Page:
University of Hertfordshire

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Original languageEnglish
Number of pages9
Pages (from-to)415-424
JournalFood Security
Journal publication date30 Apr 2015
Early online date22 Feb 2015
Publication statusPublished - 30 Apr 2015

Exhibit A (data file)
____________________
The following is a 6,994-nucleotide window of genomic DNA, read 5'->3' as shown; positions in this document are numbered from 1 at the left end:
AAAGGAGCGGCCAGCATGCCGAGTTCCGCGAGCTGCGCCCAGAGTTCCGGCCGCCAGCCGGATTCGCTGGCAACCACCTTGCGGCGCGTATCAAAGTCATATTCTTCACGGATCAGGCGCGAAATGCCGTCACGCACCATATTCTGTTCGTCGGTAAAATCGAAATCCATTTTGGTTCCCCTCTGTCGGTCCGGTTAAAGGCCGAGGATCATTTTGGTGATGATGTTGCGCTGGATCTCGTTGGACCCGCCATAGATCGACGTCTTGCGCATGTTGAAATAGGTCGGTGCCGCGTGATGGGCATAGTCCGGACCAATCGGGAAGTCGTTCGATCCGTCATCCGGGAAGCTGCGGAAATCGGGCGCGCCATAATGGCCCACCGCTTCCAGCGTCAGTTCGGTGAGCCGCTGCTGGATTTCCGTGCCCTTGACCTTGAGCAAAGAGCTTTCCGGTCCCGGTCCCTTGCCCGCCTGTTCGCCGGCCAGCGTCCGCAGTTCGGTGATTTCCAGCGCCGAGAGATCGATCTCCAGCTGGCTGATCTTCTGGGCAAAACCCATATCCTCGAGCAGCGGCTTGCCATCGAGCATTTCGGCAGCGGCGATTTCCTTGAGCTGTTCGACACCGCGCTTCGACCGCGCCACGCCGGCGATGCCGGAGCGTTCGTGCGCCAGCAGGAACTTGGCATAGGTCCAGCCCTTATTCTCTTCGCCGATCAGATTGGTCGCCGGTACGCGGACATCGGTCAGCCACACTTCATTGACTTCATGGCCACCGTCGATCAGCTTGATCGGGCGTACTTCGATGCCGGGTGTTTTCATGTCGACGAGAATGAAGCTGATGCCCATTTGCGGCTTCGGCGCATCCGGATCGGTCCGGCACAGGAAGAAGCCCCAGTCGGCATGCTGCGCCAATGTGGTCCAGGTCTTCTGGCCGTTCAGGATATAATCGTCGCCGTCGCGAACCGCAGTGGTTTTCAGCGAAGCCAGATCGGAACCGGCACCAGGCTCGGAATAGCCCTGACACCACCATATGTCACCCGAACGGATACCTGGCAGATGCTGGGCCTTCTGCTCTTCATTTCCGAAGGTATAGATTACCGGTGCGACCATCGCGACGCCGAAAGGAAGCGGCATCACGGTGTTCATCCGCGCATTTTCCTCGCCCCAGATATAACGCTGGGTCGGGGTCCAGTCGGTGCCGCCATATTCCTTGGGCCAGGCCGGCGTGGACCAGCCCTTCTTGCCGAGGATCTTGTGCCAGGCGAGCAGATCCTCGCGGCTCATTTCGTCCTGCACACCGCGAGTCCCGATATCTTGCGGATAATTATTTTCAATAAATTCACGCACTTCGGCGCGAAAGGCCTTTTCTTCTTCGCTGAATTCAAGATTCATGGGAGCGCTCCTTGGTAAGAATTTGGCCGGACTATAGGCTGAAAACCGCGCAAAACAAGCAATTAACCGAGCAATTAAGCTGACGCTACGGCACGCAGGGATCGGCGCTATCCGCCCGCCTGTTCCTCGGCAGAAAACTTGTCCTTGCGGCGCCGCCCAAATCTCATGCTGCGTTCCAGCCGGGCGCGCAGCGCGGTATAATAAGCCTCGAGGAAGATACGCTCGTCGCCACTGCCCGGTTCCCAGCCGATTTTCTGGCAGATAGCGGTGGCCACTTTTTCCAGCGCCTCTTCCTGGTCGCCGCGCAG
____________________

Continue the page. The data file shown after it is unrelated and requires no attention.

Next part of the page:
This paper identifies the governance dynamics and the international policy architecture that frame contemporary policy actions in relation to the food supply and elaborates on key governance tensions that policy makers need to address to feed the world’s growing population by the mid-21st century. Two main dimensions of governance are examined: the international policy space, composed of nation states collaborating through international regimes with other international actors; and the private corporate led governance of the food supply. At the international levels, policy discontinuities and gaps are identified, for example between international environmental regimes and food security institutions. The so-called Washington Consensus has given way to a post Washington divergence of policy approaches amongst states, reflecting the “varieties of capitalism” thesis, and a more multi-polar international policy space over food and agriculture. In the past decade, policy makers have engaged industry in the international pursuit of sustainability, with a focus on policy actions around achieving sustainable consumption and production of food. The resulting contemporary governance trajectories are providing a disjointed but widespread set of policy guidelines with some evidence of convergence. These governance forms are helping to shape the terms of debate but the reliance on industry mediated food sustainability will need to be augmented by stronger political leadership from the individual nation states. Policy advances will need to build on the more collaborative and inclusive forms of governance that are being put in place, and continue to improve the balance of sustainable production and consumption of food


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